05/29/2013 02:03 pm ET Updated Feb 02, 2016

Some Truths Take Time, for The Reluctant Fundamentalist and Everyone Else

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I decided to see the new indie film The Reluctant Fundamentalist the other day on a whim. My sense, from the title and the poster, was that this would be a thriller about a young Muslim man being seduced into fundamentalist extremism in New York. That sense was encouraged in the opening scene set in Lahore when a western professor is kidnapped on the street while the protagonist, Changez Kahn, played by Riz Ahmed, is on his cellphone while attending a family event.

Then, with the story being told in extended flashbacks, we see Changez at Princeton and then at a Bain-Capital-like consultancy firm in New York before 9/11. Slowly I got the sense that the title of the film contained some wordplay, which was made clear by Kiefer Sutherland's character when he talked about fundamentals from the investor/consultant perspective. It turned out that Changez became a reluctant fundamentalist in both senses of the word, in terms religious and professional.

As much as I'd like to just review a movie as a film, that's not my job here, so I will now throw in the LGBT hook. This film is about an even broader issue of fundamentalism, in the sense of fundamental authenticity. As Changez says near the end of the film, in conversation with journalist/CIA agent Bobby Lincoln (Liev Schreiber), "Some truths take time." It took Changez at least twenty years to comprehend the meaning of family in his life, a family he moved to Princeton to escape. Twenty years to learn how love intersected, rather painfully, with cultural assumptions and biases. Twenty years to know how to put his inherent intelligence and academic and professional experience to use on behalf of a cause that was bigger than his drive to make money and live the "American Dream." I found the scene in university in Lahore where he asks his students, "So, then, can anyone tell me what the Pakistani Dream is," quite thought provoking. Is there a Pakistani dream, and an Indian dream, etc., or even should there be? Should every culture think about life in those terms? The students didn't answer, and I wish they had, because it would have been quite enlightening.

Most of us in the LGBT community know that "some truths take time." They take time for others to accept and then finally, affirm, but, most importantly, they take time to germinate within us and grow so that we can accept ourselves and then affirm ourselves to others. Changez was in his closet; we've all been in our closets, and sometimes even multiple ones, as the intersection of ethnicity and sexuality often leads to even more complex situations.

Last week at Black Pride in D.C., for instance, there was a town hall on dealing with homophobia in the black church. We recently saw the vote of the Boy Scouts of America to remove the ban on gay scouts, which has been received in differing manners by various Christian denominations. Fundamentalisms -- sexuality and religion -- clashing, sometimes reluctantly, but other times deliberately and explosively. Take Moscow Pride, for instance, as an example of the deliberate and violent type.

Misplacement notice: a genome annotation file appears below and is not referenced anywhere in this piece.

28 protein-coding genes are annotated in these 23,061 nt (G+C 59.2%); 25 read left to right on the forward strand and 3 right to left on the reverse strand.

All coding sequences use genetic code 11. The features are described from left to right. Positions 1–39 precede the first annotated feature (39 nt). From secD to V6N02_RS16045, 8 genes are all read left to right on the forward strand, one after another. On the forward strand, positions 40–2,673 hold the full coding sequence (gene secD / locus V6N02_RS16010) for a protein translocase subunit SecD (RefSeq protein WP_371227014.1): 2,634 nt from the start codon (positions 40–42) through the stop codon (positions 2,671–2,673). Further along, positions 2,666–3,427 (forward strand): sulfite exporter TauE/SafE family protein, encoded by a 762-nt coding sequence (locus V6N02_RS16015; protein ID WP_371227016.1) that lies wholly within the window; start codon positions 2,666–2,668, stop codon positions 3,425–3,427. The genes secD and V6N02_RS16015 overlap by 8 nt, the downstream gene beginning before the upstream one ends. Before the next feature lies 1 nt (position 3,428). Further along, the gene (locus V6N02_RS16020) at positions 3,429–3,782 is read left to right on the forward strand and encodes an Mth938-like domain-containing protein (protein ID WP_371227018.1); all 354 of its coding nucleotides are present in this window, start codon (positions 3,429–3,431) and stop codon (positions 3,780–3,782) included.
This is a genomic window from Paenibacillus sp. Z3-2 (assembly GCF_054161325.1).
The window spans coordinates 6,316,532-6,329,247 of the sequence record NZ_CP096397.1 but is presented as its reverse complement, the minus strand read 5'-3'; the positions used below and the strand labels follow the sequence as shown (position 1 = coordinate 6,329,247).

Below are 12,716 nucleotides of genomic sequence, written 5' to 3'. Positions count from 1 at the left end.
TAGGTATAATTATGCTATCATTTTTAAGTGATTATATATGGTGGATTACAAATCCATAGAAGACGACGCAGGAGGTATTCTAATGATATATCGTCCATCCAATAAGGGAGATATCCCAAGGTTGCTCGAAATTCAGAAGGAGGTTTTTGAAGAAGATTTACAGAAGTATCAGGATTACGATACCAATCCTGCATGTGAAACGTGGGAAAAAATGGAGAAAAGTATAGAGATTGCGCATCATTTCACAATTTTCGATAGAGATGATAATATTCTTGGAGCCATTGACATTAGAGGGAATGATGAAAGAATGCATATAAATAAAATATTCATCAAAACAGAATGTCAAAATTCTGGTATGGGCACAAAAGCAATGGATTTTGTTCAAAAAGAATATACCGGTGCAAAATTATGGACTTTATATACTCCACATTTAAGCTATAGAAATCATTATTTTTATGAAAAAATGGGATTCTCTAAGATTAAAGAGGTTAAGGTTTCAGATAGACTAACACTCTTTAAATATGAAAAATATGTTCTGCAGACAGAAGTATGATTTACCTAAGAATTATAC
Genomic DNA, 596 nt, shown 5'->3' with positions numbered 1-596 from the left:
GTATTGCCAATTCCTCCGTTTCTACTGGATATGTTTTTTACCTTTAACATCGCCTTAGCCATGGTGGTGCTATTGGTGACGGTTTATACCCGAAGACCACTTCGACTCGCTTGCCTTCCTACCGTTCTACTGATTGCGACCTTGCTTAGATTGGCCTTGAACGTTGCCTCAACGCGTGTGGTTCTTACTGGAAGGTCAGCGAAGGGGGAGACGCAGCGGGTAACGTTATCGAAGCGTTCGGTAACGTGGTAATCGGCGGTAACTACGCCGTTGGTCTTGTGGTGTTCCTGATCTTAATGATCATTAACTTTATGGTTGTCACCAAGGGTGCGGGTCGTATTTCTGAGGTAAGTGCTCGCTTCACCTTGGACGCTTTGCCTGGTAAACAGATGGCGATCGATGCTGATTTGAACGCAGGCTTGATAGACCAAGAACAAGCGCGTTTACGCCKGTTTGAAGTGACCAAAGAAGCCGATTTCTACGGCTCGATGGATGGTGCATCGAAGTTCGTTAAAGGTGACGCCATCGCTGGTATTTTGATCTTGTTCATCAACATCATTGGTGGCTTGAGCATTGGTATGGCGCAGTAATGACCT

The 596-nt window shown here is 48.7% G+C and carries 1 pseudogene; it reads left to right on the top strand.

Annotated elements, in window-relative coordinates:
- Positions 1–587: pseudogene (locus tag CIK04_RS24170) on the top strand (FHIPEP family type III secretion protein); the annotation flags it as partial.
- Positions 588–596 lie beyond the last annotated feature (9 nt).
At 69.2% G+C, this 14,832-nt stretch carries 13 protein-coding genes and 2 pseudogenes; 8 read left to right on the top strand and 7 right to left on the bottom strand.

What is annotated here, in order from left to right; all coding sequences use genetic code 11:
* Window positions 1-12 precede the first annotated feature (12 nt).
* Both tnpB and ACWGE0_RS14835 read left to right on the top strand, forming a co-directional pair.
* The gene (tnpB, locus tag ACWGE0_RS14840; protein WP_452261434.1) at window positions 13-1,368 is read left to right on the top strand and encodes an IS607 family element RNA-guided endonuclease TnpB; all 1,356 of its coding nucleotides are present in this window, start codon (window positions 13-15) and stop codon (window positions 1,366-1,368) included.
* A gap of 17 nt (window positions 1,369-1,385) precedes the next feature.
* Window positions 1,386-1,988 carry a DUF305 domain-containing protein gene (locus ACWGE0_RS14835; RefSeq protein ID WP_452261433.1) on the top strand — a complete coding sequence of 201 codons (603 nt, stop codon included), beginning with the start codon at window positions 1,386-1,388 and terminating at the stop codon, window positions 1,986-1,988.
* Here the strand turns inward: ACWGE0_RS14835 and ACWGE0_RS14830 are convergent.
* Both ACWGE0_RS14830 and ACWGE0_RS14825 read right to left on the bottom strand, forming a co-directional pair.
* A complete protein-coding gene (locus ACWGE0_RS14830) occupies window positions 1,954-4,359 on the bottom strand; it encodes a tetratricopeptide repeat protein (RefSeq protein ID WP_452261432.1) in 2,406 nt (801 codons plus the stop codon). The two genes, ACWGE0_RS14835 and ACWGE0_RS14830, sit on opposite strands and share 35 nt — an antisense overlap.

"Some truths take time." The BSA decision, for instance, comes 13 years after the Supreme Court ruled in Boy Scouts of America et al. v. Dale that the Scouts could discriminate on the basis of sexual orientation. That decision has not been overturned, but the organization itself, composed of members from many highly conservative religious groups, such as the Mormons and the Southern Baptists, has chosen, voluntarily, to change its policy for youth. This has come about because gay scouts, gay scout leaders, family and community members, have come out, come forward, and testified to their authenticity and desire to be fully embraced by the community. That is power, a power that does not reside in a Supreme Court decision.

Similarly, with marriage equality now law in 12 states and D.C., the upcoming Supreme Court decision next month will, in all likelihood, be a marker in progress towards full equality. Today 50 percent of Americans live in states that have some form of relationship recognition, and that number will inexorably rise as more states come on board and some states upgrade their status.

The "bathroom meme" -- the charge that we can't provide full equality to trans persons because some day, somewhere, a man will dress as a woman to enter the women's bathroom to commit a crime -- will also be recognized for the absurdity that it is. A cover for bigotry and disgust which Americans need to confront and overcome in order to form a more perfect union that includes all of us. Maybe if they realize that there are real predators out there with no connection to the transgender community whatsoever they will come to an accurate realization even sooner.

Finally, we as a people -= straight and gay, cis and trans =- need to confront the scourge of intimate partner violence. It's real, it happens, and is still too common. Too often victims of homophobia/transphobia based in misogyny, we can't allow ourselves to perpetrate harm on our partners. Just as we laugh, because we know better, when we hear from Muslim leaders that there are no gay Muslims, or from African leaders that there are no gay Africans, we must stand and confront the unpleasant reality that we as gay humans are just as likely to treat our intimate partners as badly as men treat their female partners, and vice versa. Acknowledging the reality is the first step.

Some truths take time.